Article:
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Archive for July, 2010

I’m starting with my malware lab but before you read maybe you are interested in REMnux a Linux Distribution for Reverse-Engineering Malware that offers many analysis tools.

My lab will consist in two virtual hosts, one of them will be the victim where all the malware will be executed and the other will act as a server offering “Internet” services to the victim. The hosts will be placed in the 192.168.10.0/24 network (Server 192.168.10.1 and Client 192.168.10.2)

The first service I’m going to configure is DNS and for this task I’ll use DJBDNS. Two years ago I started to hear about D.J Bernstein DNS which wasn’t affected by Dan Kaminsky‘s DNS flaw announce. I like security, so why not use tinydns for this task? The DNS server will be configured to answer queries for the malware.lab domain and it’ll act as a fake root name server.

You can install Tinydns using aptitude but I like to compile things 🙂 These are the steps I’ve followed.

  1. apt-get install build-essential
  2. useradd Gtinydns -s /bin/false
  3. useradd Gdnslog -s /bin/false
  4. mkdir -p /package
  5. chmod 1755 /package
  6. cd /package
  7. wget http://cr.yp.to/daemontools/daemontools-0.76.tar.gz
  8. tar xvfz daemontools-0.76.tar.gz
  9. rm -f daemontools-0.76.tar.gz
  10. cd admin/daemontools-0.76/
  11. echo gcc -O2 -include /usr/include/errno.h > conf-cc (don´t forget this!)
  12. cd src/
  13. echo gcc -O2 -include /usr/include/errno.h > conf-cc (don´t forget this!)
  14. cd ..
  15. package/install
  16. cd /package
  17. wget http://cr.yp.to/ucspi-tcp/ucspi-tcp-0.88.tar.gz
  18. tar xvfz ucspi-tcp-0.88.tar.gz
  19. rm ucspi-tcp-0.88.tar.gz
  20. cd ucspi-tcp-0.88/
  21. echo gcc -O2 -include /usr/include/errno.h > conf-cc (don´t forget this!)
  22. make
  23. make setup check
  24. cd /package
  25. wget http://cr.yp.to/djbdns/djbdns-1.05.tar.gz
  26. tar xvfz djbdns-1.05.tar.gz
  27. rm djbdns-1.05.tar.gz
  28. echo gcc -O2 -include /usr/include/errno.h > conf-cc
  29. make
  30. make setup check
  31. reboot
  32. tinydns-conf Gtinydns Gdnslog /etc/tinydns 192.168.10.1
  33. ln -s /etc/tinydns /service/tinydns
  34. sleep 5
  35. svstat /service/tinydns
  36. cd /service/tinydns/root
  37. ./add-ns . 192.168.10.1 (this server will answer all DNS queries with the same address 192.168.10.1) If you have problems be sure you add this entry to the /etc/tinydns/root/data file  (   +*.:192.168.10.1    )
  38. ./add-host server.malware.lab 192.168.10.1
  39. ./add-host client.malware.lab 192.168.10.2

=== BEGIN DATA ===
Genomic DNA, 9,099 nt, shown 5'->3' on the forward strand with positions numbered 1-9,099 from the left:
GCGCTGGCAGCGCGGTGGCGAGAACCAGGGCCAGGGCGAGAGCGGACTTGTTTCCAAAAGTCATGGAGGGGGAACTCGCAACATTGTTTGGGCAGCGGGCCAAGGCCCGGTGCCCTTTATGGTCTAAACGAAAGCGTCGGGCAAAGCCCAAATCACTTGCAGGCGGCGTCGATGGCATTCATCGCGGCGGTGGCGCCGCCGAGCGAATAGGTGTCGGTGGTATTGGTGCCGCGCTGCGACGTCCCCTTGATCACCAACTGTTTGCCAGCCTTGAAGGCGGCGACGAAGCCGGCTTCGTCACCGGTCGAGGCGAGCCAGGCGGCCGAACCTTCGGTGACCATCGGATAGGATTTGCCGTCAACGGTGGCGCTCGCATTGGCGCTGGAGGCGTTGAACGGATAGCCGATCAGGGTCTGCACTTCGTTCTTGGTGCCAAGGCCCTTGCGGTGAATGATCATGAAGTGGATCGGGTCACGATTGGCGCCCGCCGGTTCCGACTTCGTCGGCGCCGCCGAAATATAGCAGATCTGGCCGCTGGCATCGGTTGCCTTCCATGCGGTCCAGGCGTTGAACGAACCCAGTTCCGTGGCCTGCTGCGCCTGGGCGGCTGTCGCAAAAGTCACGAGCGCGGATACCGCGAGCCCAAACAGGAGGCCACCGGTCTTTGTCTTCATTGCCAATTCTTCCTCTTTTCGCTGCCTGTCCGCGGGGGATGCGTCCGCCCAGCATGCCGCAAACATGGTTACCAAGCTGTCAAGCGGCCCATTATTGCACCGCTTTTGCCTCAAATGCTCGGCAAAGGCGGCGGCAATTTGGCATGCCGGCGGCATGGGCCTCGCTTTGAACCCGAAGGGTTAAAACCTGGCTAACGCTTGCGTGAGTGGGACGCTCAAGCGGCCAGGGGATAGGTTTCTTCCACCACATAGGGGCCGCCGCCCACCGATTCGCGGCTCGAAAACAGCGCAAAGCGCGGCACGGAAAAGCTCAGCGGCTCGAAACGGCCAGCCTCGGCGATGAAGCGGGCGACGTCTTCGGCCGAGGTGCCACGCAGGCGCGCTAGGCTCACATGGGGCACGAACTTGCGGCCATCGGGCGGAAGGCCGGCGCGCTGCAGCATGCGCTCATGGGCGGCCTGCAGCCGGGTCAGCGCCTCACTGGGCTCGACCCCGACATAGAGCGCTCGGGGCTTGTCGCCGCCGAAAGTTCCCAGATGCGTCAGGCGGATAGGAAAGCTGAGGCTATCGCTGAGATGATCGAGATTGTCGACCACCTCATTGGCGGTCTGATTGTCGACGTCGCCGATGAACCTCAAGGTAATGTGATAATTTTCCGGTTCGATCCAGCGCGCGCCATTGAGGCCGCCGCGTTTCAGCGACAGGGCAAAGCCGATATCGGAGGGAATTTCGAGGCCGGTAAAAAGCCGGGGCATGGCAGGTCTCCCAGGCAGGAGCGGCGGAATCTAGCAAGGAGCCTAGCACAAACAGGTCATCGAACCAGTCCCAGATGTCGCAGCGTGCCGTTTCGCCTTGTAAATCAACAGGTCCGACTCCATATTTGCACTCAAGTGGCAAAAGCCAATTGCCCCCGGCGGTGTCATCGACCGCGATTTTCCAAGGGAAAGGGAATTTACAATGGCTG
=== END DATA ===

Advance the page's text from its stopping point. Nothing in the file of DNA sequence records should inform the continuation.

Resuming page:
40. ./add-ns 10.168.192.in-addr.arpa 192.168.10.1 (It will resolve inverse queries)
  41. make

And that’s it (41 steps!), I have a DNS server running… If you need more information visit DJBDNS page.

DJBDNS has been designed to be secure and it’s very easy to manage it (at least compared with BIND)

See ya!

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Thanks to Kippo SSH Honeypot and those who generously have donated their rootkits and bot software, now I have six interesting malware samples to play with.

I’ve examined three of these files on an isolated machine and these are my first impressions:

  1. People from Western Europe are really bored so they like to write amusing programs
  2. The programs contain funny messages like “We are ROOT, we are deleting the logs,  let’s download evil files…”
  3. They love IRC channels and writing their own versions of ps, top, netstat, ls…

Now I’m preparing my first malware lab to analyze these samples seriously in a protected environment and that’s why I’m testing Samhain Host IDS and working on a network server with DNS, SMTP, HTTP and IRC to simulate a real network, so stay tuned! Any suggestions for this lab are welcomed.

P.S: I’m preparing a new version of the Suricata How-To. I hope you’ve found it useful.

P.S #2: I can´t believe we won the Fifa World Cup! 🙂

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On July 1, 2010 the Open Information Security Foundation released the first stable version of Suricata IDS. I’m a long time Snort user but I want to know more about this IDS so I’m going to write a howto for Suricata installation and configuration on Debian 5.0. Suricata is ready for using PF_RING the new network socket that, according to the ntop’s web (what a great tool ntop is…), dramatically improves the packet capture speed.

Suricata installation is not difficult but it needs a little time if you want to use PF_RING. This howto uses the INSTALL and INSTALL.PF_RING files that comes with Suricata but with some mods on my own.

Updated 2010/07/08:  the howto now covers a basic configuration section. Enjoy!

Download the HOWTO in PDF format

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